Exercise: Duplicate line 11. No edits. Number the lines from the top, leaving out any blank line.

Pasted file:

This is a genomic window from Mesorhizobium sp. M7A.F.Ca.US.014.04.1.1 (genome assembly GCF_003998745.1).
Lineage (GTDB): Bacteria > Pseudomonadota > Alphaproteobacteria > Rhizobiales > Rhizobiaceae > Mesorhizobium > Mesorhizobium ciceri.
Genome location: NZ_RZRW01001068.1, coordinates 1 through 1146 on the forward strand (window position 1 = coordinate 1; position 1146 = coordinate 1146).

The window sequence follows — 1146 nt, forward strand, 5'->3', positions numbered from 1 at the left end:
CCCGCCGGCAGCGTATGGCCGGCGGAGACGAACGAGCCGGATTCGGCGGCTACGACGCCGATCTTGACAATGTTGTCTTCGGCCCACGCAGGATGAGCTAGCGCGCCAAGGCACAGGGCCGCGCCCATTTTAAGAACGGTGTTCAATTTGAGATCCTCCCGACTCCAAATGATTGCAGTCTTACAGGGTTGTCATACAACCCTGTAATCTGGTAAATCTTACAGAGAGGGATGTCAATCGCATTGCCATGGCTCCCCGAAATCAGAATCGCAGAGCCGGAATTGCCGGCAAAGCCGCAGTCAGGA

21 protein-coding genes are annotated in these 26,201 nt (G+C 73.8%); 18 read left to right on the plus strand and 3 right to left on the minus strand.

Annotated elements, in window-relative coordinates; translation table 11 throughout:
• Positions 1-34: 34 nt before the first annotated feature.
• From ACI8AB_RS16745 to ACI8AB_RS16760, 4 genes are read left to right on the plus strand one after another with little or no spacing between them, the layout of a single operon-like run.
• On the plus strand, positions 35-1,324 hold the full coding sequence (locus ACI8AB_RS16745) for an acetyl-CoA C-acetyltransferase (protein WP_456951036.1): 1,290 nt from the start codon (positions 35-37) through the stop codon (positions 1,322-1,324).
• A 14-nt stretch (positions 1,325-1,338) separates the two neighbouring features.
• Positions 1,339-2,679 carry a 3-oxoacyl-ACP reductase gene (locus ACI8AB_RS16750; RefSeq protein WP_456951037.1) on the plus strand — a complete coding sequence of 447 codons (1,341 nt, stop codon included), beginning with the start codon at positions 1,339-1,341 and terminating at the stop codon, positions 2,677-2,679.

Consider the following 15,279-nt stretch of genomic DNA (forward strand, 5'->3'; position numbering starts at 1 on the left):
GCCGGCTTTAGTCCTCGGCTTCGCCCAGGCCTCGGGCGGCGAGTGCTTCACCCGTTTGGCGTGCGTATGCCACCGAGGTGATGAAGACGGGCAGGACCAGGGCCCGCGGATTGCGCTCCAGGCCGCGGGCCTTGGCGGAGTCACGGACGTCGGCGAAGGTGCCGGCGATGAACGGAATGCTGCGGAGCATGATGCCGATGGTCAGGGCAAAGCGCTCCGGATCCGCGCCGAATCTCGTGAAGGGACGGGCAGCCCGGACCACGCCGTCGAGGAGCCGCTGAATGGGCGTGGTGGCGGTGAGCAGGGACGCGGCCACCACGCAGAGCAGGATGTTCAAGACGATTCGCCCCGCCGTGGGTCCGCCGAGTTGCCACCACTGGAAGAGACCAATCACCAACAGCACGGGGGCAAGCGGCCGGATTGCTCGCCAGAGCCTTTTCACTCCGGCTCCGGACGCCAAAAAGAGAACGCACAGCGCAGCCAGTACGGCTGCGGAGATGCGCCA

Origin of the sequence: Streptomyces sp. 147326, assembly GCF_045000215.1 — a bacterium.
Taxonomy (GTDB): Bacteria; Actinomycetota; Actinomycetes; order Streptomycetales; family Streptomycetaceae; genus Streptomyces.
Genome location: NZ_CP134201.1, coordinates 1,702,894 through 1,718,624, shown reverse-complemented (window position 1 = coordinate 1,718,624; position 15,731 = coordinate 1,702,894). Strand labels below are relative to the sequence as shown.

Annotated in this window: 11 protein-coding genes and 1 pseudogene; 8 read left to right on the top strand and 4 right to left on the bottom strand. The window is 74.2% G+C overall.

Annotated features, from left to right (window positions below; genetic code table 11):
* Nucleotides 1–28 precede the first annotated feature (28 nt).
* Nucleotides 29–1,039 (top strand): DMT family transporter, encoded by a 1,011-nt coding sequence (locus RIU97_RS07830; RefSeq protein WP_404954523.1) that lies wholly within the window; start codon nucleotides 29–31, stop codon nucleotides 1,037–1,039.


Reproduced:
• A 14-nt stretch (positions 1,325-1,338) separates the two neighbouring features.